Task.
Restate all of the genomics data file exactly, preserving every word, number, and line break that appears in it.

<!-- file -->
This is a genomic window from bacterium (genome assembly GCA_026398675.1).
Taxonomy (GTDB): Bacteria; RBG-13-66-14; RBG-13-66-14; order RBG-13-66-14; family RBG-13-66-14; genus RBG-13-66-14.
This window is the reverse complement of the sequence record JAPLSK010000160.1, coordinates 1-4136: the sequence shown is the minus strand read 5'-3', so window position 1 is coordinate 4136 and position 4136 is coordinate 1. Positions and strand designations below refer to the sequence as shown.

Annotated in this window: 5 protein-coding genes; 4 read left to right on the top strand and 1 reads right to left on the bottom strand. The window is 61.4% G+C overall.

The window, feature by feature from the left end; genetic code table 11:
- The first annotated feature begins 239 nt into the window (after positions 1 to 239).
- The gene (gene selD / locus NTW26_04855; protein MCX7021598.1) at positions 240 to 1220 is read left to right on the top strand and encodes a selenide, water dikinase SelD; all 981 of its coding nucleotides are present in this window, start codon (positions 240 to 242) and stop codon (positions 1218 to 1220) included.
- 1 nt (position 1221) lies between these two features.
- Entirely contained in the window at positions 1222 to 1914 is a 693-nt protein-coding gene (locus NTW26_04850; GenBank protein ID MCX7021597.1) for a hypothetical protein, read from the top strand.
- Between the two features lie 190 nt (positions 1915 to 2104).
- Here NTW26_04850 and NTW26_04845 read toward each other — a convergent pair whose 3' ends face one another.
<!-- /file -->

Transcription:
This is a genomic window from bacterium (genome assembly GCA_026398675.1).
Taxonomy (GTDB): Bacteria; RBG-13-66-14; RBG-13-66-14; order RBG-13-66-14; family RBG-13-66-14; genus RBG-13-66-14.
This window is the reverse complement of the sequence record JAPLSK010000160.1, coordinates 1-4136: the sequence shown is the minus strand read 5'-3', so window position 1 is coordinate 4136 and position 4136 is coordinate 1. Positions and strand designations below refer to the sequence as shown.

Annotated in this window: 5 protein-coding genes; 4 read left to right on the top strand and 1 reads right to left on the bottom strand. The window is 61.4% G+C overall.

The window, feature by feature from the left end; genetic code table 11:
- The first annotated feature begins 239 nt into the window (after positions 1 to 239).
- The gene (gene selD / locus NTW26_04855; protein MCX7021598.1) at positions 240 to 1220 is read left to right on the top strand and encodes a selenide, water dikinase SelD; all 981 of its coding nucleotides are present in this window, start codon (positions 240 to 242) and stop codon (positions 1218 to 1220) included.
- 1 nt (position 1221) lies between these two features.
- Entirely contained in the window at positions 1222 to 1914 is a 693-nt protein-coding gene (locus NTW26_04850; GenBank protein ID MCX7021597.1) for a hypothetical protein, read from the top strand.
- Between the two features lie 190 nt (positions 1915 to 2104).
- Here NTW26_04850 and NTW26_04845 read toward each other — a convergent pair whose 3' ends face one another.